With frackers gone, oil-rich North Dakota turns to Bitcoin miners

In North Dakota, a 77-acre data center is pegged to become one of the largest Bitcoin mining facilities in the US... eventually.

Bitcoin mining firm Atlas Power wants to turn North Dakota’s oil fields into a $1.9 billion data center that generates crypto, reported local outlet In Forum last week.

The Williston hub will be constructed across three phases and is set to be one of the largest data centers in the US. FX Solutions (the company in charge of building the site) expects it will run at full scale by 2024.

At full capacity, Singapore-headquartered Atlas Power hopes to draw as much as 700 megawatts of electricity, with 65% of that power dedicated to crypto mining.

The remainder will be directed toward data storage, artificial intelligence, and machine learning, press materials say.

For scale, competitor Riot Blockchain currently wields at most 91 megawatts to mine crypto, according to its website.

Atlas Mining is a subsidiary of Shanghai-based crypto fund Fundamental Labs. It mostly mined crypto out of China until last year’s crackdown, after which the company pledged to move its Bitcoin operations to the US.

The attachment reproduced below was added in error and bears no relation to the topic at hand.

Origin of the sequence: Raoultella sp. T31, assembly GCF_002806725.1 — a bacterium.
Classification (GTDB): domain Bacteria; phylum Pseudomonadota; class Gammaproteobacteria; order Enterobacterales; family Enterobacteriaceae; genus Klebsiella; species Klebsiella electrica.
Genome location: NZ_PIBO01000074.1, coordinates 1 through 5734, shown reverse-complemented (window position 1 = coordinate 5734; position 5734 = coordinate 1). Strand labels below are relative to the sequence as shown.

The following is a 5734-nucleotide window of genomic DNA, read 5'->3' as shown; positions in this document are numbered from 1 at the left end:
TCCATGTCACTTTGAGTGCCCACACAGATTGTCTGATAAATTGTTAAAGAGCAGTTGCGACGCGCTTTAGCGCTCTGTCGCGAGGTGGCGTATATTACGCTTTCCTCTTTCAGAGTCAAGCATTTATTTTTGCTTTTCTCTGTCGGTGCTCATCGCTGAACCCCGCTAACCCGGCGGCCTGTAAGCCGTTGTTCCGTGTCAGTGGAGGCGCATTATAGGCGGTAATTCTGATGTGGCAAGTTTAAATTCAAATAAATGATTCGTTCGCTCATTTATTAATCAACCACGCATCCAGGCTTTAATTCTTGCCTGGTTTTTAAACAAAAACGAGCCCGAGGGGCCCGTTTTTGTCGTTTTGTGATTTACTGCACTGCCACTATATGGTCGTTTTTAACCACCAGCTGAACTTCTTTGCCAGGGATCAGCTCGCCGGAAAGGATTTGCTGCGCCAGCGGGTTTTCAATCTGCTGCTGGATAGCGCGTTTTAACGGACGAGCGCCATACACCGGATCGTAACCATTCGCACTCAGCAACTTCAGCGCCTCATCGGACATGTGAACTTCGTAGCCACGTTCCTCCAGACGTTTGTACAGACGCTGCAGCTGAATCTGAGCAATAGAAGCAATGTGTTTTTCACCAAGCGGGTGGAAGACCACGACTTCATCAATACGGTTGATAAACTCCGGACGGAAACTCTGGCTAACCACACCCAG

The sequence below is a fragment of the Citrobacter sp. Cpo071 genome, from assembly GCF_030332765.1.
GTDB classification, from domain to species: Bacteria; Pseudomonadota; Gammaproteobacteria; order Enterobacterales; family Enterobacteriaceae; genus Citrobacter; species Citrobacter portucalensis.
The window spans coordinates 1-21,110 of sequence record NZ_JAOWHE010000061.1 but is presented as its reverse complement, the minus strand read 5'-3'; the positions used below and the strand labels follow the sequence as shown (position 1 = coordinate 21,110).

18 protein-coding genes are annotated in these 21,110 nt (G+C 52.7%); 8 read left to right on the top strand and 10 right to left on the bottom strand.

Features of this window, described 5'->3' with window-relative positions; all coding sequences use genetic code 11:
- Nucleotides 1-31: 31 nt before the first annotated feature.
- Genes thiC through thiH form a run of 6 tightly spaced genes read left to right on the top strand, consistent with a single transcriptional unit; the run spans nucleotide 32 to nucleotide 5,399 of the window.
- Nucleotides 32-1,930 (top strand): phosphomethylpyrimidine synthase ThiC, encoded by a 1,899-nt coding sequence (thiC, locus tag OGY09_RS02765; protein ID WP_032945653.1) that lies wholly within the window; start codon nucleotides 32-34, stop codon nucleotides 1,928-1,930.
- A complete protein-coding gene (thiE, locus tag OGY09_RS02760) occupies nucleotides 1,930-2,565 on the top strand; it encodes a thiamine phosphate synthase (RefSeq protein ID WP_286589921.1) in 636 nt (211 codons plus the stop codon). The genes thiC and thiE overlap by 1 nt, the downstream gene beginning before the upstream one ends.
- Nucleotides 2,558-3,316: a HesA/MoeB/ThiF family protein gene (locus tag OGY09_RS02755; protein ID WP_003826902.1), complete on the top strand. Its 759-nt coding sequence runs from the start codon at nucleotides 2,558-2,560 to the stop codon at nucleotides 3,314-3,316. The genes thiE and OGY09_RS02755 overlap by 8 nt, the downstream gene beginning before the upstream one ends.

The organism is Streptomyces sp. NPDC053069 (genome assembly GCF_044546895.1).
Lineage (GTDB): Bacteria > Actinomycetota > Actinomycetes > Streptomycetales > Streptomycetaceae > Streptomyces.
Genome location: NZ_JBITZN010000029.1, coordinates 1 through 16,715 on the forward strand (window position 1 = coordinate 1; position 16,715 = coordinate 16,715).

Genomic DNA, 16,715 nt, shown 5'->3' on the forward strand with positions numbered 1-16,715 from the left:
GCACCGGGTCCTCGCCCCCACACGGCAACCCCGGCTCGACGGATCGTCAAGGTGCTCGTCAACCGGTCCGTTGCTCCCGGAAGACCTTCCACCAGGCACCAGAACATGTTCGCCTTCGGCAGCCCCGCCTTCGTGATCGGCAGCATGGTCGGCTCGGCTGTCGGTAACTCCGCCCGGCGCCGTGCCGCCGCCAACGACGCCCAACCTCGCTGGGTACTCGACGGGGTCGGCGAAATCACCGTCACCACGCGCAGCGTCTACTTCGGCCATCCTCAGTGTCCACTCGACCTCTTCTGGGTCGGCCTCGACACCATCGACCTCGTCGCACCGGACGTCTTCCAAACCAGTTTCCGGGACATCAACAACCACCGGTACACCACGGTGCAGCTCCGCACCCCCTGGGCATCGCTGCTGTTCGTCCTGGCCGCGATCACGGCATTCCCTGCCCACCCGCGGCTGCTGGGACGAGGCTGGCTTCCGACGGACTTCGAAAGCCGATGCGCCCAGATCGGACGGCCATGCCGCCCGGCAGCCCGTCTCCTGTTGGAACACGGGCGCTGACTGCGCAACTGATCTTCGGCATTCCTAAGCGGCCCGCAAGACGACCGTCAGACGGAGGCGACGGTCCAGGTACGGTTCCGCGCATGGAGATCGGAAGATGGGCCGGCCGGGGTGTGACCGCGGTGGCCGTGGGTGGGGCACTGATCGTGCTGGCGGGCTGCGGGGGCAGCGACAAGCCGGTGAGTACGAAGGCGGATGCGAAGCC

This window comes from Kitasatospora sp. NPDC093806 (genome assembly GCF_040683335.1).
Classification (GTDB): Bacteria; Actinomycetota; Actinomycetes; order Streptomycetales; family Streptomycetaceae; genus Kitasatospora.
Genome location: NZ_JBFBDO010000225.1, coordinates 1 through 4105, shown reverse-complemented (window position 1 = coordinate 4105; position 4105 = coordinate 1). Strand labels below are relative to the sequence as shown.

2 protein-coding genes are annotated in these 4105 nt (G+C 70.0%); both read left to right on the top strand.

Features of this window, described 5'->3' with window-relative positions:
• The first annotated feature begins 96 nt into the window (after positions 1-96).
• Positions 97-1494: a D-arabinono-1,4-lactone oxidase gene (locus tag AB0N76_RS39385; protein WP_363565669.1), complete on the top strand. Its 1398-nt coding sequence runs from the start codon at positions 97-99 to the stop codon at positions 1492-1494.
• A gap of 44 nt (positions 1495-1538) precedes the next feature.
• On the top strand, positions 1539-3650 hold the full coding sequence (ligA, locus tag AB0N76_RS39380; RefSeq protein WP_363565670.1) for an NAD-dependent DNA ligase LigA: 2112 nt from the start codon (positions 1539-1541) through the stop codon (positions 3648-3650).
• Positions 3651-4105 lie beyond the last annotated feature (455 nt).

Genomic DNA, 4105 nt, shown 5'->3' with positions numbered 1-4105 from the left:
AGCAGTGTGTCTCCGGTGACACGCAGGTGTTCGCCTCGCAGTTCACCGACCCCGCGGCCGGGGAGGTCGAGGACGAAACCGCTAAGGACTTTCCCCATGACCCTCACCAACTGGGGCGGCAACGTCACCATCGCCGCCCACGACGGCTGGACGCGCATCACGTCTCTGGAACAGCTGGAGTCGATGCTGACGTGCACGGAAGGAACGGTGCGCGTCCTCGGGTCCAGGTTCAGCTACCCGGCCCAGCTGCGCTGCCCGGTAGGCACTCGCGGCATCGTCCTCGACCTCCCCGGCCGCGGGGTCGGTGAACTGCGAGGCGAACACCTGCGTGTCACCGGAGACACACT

Atlas Mining currently operates a 75-megawatt, solar-powered data center in nearby Montana.

North Dakota governor Doug Burgum said the move will help solidify the state’s “growing reputation as a global hub for data centers.”

North Dakota is the second-largest oil-producing state in the US. A burgeoning fracking industry increased Williston’s population by 83% in a decade.

But since 2014, weakening oil prices have wounded the once-booming economy. FX Solutions president Richard Tabish believes construction of the North Dakota Bitcoin hub needs more than 100 workers and will eventually support at least 30 permanent roles.

“This is a major investment that’s occurring,” said Burgum (via In Forum), who Associated Press described as a “wealthy former Microsoft executive.”

He reportedly called data centers an “incredible forward-looking industry not dependent on the price of oil.”

Cold weather a plus for Bitcoin miners in North Dakota

North Dakota suffers frigid winters, which could help crypto mining outfits keep cooling costs down.

But the developers said they chose to break ground in the state due to the speed at which they reckon the facility can be up and running.

Still, Bitcoin mining outfits — particularly those across Europe and Eurasia — have struggled amid power shortages.

Bitcoin miners in Kazakhstan, Kosovo, and Iceland have all had to endure either reduced activity or total shutdowns.

Read more: [Secret Bitcoin miners in China could still make up 20% of global hashrate]

So, Atlas Power is of course looking to shake negative connotations associated with large-scale Bitcoin mining by going carbon-neutral. It’s unclear exactly how this will be achieved.

In 2019, 61.1% of power in North Dakota came from coal, 27.3% from wind, with the remainder coming from natural gas (3.7%) and other means (0.2%) — so it’s likely any Bitcoin mined would be generated by a similar mix.

Follow us on Twitter for more crypto news.